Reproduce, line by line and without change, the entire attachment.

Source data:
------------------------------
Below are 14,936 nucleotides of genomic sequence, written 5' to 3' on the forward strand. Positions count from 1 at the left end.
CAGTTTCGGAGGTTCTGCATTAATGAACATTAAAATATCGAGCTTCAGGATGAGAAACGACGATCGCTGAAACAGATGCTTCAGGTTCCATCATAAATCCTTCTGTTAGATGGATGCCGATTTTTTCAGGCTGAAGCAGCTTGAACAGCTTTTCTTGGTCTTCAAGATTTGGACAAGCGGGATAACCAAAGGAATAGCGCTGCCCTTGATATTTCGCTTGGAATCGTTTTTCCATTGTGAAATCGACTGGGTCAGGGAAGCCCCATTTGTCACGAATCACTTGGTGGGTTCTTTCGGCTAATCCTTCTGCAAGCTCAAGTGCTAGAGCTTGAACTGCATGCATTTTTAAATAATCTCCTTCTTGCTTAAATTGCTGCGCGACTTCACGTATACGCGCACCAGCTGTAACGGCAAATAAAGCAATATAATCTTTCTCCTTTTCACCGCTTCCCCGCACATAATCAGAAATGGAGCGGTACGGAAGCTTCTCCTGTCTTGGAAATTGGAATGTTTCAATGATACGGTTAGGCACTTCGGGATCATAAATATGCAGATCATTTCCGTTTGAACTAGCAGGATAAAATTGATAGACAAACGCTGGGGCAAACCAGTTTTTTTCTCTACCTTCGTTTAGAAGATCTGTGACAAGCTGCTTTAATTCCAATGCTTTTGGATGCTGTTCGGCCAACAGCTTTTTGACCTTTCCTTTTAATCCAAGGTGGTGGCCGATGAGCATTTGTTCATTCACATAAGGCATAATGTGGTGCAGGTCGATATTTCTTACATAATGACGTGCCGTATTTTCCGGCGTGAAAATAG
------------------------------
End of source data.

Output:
Below are 14,936 nucleotides of genomic sequence, written 5' to 3' on the forward strand. Positions count from 1 at the left end.
CAGTTTCGGAGGTTCTGCATTAATGAACATTAAAATATCGAGCTTCAGGATGAGAAACGACGATCGCTGAAACAGATGCTTCAGGTTCCATCATAAATCCTTCTGTTAGATGGATGCCGATTTTTTCAGGCTGAAGCAGCTTGAACAGCTTTTCTTGGTCTTCAAGATTTGGACAAGCGGGATAACCAAAGGAATAGCGCTGCCCTTGATATTTCGCTTGGAATCGTTTTTCCATTGTGAAATCGACTGGGTCAGGGAAGCCCCATTTGTCACGAATCACTTGGTGGGTTCTTTCGGCTAATCCTTCTGCAAGCTCAAGTGCTAGAGCTTGAACTGCATGCATTTTTAAATAATCTCCTTCTTGCTTAAATTGCTGCGCGACTTCACGTATACGCGCACCAGCTGTAACGGCAAATAAAGCAATATAATCTTTCTCCTTTTCACCGCTTCCCCGCACATAATCAGAAATGGAGCGGTACGGAAGCTTCTCCTGTCTTGGAAATTGGAATGTTTCAATGATACGGTTAGGCACTTCGGGATCATAAATATGCAGATCATTTCCGTTTGAACTAGCAGGATAAAATTGATAGACAAACGCTGGGGCAAACCAGTTTTTTTCTCTACCTTCGTTTAGAAGATCTGTGACAAGCTGCTTTAATTCCAATGCTTTTGGATGCTGTTCGGCCAACAGCTTTTTGACCTTTCCTTTTAATCCAAGGTGGTGGCCGATGAGCATTTGTTCATTCACATAAGGCATAATGTGGTGCAGGTCGATATTTCTTACATAATGACGTGCCGTATTTTCCGGCGTGAAAATAG